Contractors' Questions: How can my limited company donate to charity?
Contractor’s Question: I’ve read about what I need to do if my limited company wants to make a political donation, but it’s charity which begins at home, and not politics! So how can my limited company make a charitable donation?
Expert’s Answer: The good news is that tax relief is available to companies for qualifying charitable donations, albeit in specific circumstances.
What is the definition of a charity?
The donation must be made to a ‘charity’ which is defined as one of the following:
• a charity that meets specified conditions
• Trustees of the National Heritage Memorial Fund
• the Historic Buildings and Monuments Commission for England
• a scientific research organisation
• clubs registered as community amateur sports clubs
To be allowable for tax, a cash donation must be of money and there must be no repayment conditions (with a few exceptions).
What's not allowable
The company making the donation must not itself be a charity. Payments are not allowable if they are conditional on arrangements involving the acquisition of property by the charity or a person associated with the charity.
Donations are not allowable if the donor receives benefits over specified limits. In practice, this means that such things as branded pens and stationery given to donors do not affect the tax treatment of the gift. For gifts under £100, the maximum value of benefits received by the donor is 25% of the value of the gift. For gifts over £100, the maximum value of benefit is £25 plus 5% of the excess over £100.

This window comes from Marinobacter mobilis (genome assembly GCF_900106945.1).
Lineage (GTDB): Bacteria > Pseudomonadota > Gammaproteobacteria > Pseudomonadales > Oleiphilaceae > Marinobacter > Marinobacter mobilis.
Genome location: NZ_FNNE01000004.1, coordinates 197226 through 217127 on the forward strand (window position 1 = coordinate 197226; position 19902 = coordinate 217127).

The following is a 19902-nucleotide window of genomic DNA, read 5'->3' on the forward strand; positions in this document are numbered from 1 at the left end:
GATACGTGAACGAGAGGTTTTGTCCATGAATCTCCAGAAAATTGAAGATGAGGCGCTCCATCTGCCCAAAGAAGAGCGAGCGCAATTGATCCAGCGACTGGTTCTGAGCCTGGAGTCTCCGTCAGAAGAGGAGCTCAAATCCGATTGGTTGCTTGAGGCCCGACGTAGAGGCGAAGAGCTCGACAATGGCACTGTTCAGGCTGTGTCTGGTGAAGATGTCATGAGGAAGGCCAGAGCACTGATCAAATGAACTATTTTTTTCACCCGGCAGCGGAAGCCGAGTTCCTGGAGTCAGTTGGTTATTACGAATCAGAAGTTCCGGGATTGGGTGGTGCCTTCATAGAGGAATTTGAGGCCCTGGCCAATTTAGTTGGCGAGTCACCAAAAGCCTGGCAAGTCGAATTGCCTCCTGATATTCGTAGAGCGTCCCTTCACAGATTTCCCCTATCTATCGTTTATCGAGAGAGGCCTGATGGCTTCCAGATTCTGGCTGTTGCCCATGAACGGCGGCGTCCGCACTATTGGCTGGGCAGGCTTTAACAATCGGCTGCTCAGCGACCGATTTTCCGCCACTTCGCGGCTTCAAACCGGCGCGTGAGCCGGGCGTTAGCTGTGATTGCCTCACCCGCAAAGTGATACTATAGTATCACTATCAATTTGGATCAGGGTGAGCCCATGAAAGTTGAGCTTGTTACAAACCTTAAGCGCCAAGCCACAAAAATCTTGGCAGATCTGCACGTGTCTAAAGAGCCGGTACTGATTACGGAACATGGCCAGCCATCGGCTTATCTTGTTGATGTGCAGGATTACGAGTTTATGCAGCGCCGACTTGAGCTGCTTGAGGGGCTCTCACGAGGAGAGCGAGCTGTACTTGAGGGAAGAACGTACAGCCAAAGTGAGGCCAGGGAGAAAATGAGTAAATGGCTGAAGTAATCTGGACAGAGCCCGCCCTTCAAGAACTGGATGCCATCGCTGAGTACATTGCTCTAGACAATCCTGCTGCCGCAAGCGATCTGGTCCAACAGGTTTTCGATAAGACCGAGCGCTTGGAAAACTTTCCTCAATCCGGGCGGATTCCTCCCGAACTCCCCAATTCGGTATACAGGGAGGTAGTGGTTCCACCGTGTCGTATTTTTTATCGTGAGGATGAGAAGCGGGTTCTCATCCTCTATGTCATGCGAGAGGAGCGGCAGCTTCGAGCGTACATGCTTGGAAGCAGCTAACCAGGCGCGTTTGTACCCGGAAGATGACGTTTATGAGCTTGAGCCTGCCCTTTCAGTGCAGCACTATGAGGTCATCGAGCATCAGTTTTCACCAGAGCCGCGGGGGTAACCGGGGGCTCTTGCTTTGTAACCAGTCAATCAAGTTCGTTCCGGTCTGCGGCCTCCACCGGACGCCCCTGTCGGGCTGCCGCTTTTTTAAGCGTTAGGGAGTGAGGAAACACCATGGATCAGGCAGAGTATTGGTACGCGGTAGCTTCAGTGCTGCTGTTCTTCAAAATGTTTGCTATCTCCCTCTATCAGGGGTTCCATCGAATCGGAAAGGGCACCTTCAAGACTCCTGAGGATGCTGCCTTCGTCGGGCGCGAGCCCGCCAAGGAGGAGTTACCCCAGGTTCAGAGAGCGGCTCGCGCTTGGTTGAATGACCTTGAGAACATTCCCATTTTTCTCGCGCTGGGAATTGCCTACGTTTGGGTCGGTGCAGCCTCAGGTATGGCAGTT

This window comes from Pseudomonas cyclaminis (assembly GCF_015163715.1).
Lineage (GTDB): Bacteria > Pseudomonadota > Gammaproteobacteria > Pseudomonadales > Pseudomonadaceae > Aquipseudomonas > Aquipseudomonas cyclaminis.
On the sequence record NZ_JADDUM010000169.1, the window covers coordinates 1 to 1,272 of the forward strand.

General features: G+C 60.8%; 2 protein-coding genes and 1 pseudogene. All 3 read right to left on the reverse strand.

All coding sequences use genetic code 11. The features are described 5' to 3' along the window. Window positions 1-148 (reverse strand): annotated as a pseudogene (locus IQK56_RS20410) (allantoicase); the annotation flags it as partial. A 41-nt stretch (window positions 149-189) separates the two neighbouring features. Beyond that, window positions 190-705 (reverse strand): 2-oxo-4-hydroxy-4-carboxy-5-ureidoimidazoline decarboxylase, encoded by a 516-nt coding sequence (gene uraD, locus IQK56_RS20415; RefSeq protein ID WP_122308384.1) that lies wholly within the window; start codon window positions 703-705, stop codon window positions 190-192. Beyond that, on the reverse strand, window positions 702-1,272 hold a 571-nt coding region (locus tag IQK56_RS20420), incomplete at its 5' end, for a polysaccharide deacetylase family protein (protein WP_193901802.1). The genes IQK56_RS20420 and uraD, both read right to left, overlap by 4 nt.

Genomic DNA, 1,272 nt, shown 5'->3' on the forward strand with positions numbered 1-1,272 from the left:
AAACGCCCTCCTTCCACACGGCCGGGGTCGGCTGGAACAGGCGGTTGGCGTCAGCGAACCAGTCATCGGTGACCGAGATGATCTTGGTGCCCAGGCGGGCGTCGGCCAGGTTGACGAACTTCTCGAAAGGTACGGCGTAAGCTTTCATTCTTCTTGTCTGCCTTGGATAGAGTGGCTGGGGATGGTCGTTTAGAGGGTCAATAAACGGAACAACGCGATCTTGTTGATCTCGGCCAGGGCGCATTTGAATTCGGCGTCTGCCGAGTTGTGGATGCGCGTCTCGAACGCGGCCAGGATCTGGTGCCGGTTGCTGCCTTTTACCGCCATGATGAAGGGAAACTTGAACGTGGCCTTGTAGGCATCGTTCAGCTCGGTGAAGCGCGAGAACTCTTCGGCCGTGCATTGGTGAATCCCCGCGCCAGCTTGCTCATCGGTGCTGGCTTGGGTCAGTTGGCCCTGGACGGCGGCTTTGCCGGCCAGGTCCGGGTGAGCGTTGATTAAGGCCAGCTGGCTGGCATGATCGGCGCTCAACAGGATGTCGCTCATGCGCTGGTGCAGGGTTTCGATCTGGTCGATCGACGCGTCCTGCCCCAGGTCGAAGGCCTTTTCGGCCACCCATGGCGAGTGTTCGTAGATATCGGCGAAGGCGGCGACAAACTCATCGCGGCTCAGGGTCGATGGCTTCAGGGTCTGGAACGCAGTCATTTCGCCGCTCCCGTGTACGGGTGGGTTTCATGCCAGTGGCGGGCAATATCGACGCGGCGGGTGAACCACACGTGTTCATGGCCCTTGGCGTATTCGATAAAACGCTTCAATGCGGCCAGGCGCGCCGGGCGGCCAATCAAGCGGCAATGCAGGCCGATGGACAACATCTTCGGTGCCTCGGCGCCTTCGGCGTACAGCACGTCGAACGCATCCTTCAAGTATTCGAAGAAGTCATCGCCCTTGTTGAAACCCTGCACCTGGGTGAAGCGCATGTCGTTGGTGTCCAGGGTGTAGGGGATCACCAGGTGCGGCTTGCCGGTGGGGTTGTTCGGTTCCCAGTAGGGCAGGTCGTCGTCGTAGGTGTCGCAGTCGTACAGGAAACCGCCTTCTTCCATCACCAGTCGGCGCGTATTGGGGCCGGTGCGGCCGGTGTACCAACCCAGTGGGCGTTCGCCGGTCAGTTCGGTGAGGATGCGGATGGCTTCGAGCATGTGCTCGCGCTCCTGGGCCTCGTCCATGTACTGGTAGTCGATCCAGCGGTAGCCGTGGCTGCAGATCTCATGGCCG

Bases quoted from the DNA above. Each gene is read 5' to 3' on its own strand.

The 'wholly and exclusively' test to the rescue
Generally, where companies sponsor events, such as local sporting events, the payments will not usually be eligible for charitable donations relief because of the restrictions on receipt of benefits as described above.
However, tax relief may instead be available under the general principle that they are made “wholly and exclusively” for the purpose of the trade. For example, the donee may allow the company to advertise in the event programme or on a banner, or add links to the company’s website from the event website. In such a circumstance, the payment would be allowable for tax purposes.
Get tailored help
Nonetheless, in all circumstances touched on in this answer, and before you make any firm decisions, we’d recommend you take independent, professional advice tailored to both your situation and your charity of choice.
The expert was Tim Stovold, head of tax at chartered accountancy firm Moore Kingston Smith.